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It's all in the genes.

The most interesting thing about genealogy is finding out that you are related to a bunch of weirdos.  I’ve found a few doozies in my history, and I’m not even checking that in-depth.  But sometimes, you find things you’re proud of, but that you never expected.  Sometimes, you find out things you never knew about yourself and your friends, too.

For instance, I’ve been working for my boss for about 7 years.  We’ve had our ups and downs, but generally, I like her pretty well.  We get along and we consider each other friends outside of work.  Last Monday, I was working with her, and I discovered that I didn’t know myself, or her, as well as I thought I did. 

We were talking.  She mentioned a guy who was trying to buy something from her.  She said “…then, he tried to Jew me on the price.” 

I wasn’t prepared for this.  I’ve never heard her say anything like that before.  I couldn’t even breathe.  I was angry.  And I was hurt.

I have always considered that I am actively against racism, and when I hear something that offends me, I’m one of those people who says “Hey.  Don’t talk like that.  It’s rude, and it’s not true anyway, and you’re a jerk for saying it.”  It’s easy to stick up for others.  And you always think you have empathy for the group being slurred.  “I wouldn’t want anyone to talk about me that way.  So I’ll stick up for others when people talk that way about them.”  You imagine that you know how it feels to be the one being slurred.  Or at least I did.  But when my boss said “he tried to Jew me on the price.”  I was prepared for anger and annoyance.  I was not prepared to be stricken dumb with shock, to be so angry that all the energy in my body coalesced into a white-hot ball of fire in the pit of my stomach, ready to explode and kill the person in front of me.  Honestly, the only thing that made me NOT swing back my arm and knock her teeth down her throat is the fact that she’s pregnant, and her poor kid shouldn’t suffer an irrational attack by a crazy jew.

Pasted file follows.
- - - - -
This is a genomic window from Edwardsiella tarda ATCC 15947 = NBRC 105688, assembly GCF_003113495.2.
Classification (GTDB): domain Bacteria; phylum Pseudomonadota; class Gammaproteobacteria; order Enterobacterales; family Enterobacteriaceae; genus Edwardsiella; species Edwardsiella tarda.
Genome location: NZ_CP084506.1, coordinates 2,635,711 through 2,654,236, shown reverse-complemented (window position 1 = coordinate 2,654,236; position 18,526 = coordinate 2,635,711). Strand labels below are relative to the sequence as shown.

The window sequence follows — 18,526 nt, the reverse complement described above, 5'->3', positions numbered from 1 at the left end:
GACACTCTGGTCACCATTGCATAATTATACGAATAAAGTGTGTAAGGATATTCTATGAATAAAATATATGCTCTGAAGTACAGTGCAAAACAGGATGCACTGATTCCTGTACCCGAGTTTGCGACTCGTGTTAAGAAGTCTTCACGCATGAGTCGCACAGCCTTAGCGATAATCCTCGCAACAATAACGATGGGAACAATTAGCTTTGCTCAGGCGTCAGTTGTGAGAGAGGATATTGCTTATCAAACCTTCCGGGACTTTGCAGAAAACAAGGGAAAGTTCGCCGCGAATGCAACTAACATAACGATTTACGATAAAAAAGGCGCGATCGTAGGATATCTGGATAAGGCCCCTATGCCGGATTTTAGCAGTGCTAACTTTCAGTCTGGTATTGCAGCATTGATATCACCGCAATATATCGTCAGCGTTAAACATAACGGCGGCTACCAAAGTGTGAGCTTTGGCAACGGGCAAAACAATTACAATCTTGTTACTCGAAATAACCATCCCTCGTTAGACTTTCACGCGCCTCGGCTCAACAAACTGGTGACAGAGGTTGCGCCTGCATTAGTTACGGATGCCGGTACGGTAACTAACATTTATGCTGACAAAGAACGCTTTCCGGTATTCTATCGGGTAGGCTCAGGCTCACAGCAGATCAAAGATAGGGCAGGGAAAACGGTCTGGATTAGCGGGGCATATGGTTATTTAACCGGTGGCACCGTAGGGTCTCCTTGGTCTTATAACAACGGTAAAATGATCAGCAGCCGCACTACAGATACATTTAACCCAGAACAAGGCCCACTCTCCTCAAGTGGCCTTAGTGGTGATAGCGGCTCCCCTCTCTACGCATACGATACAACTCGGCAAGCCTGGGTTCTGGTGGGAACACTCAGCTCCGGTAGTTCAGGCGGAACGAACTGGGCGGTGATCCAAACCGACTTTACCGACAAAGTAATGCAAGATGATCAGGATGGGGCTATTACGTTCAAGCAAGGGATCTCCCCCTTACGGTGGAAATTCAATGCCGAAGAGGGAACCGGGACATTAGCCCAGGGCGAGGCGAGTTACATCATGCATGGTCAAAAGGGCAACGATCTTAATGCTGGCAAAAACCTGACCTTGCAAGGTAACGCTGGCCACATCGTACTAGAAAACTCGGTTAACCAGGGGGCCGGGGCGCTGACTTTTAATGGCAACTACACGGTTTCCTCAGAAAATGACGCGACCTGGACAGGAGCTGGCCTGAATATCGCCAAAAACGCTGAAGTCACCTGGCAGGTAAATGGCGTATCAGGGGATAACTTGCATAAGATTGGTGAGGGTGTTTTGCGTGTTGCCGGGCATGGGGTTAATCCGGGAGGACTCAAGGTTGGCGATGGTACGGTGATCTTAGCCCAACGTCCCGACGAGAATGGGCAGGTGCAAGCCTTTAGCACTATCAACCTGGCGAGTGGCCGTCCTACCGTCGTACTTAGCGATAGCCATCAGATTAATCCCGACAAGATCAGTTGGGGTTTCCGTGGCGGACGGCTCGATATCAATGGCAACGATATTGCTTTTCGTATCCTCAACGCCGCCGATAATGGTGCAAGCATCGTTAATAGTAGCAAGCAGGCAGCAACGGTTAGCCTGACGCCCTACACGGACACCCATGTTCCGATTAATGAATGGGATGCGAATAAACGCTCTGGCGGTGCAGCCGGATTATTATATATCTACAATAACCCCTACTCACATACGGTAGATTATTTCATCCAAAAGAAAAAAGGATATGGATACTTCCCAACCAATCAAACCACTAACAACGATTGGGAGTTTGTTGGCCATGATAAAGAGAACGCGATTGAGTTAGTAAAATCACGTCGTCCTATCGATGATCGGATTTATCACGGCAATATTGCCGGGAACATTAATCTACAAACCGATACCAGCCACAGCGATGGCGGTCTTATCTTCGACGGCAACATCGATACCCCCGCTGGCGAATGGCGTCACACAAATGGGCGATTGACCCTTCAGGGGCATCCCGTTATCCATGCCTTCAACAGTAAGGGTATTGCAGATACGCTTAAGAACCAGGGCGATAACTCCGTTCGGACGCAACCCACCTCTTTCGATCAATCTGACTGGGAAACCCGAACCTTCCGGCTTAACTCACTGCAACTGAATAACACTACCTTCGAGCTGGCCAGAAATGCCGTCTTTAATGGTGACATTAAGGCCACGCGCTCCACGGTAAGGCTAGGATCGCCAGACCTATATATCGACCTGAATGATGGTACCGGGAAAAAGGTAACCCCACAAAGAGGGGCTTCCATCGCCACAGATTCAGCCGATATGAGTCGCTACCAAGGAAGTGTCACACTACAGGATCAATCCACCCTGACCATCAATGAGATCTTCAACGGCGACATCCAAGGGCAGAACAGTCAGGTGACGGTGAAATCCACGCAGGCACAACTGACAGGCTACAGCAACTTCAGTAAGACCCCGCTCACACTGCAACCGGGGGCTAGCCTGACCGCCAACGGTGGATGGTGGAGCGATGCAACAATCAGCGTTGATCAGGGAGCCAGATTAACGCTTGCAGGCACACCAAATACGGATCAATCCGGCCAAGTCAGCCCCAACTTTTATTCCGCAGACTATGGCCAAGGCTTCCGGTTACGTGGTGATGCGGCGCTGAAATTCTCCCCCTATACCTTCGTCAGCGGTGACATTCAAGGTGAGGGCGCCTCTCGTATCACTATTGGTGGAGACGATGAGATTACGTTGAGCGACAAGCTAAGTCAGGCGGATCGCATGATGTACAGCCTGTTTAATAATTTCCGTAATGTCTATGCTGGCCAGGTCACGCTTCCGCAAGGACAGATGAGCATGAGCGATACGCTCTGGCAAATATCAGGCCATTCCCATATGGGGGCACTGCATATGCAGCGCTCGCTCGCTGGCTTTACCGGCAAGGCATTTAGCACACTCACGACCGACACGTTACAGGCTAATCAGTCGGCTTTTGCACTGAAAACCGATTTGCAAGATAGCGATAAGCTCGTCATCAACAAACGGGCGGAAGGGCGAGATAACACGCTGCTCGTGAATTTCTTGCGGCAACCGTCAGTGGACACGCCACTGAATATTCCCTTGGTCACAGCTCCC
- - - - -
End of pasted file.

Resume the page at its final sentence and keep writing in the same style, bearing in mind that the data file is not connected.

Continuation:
Because, that’s the difference this time.  Doing my genealogy, I found out that my mother’s mother’s mother’s mother’s mother was a Canadian-born Jew of German parents.  Typing that line, I’m reminded of the line in the film “Go” where one character says “My mother’s mother’s mother was black” and the African American sitting next to him says “Man, if you were any more white, you’d be clear.”  Except in my case, it’s a little more in-depth.  Because Jewishness is counted matrilineally.  So if my mother’s mother’s mother’s mother’s mother was a Jew, then her daughter was a Jew, and HER daughter was a Jew, and that makes HER daughter, my grandmother, a Jew, and makes my mother a Jew and makes my sister and I, and my sister’s kids, and any kids I might have someday Jews. 

It’s different when it’s you.  And I’m ashamed of myself, because I said nothing.  And that’s what makes racism continue. 

So I’m proud of being part Jew, or all Jew, or whatever.  It’s interesting.  And suddenly, I feel tapped into this vast cultural heritage, which I probably have no right to feel tapped into, but which I’m exploring nonetheless.  I’m not proud to be descended from some of the other people I’ve found, some of whom were worse than racists. 

This one ancestor of mine, Thomas Mattingly, willed his daughter, my something-great grandmother, the following items:  “My large teak seachest, my negro boy Robert, and two hogs.”  Right there.  A PERSON, right there, willed to his daughter, between the furniture and the livestock.  So what can I do?  Can I take the good and leave the bad?  Can I take the heroes, and forget the fiends? 


I have to take it all.  I have to recognize that I am all of these things, and none of them.  I have to realize that I’m me, and I’m a person who says what she thinks, and tells people when they’re being racists, or sexists, or whatever else they might be doing that I don’t agree with.  And I sign this post: 

Angry Jew.

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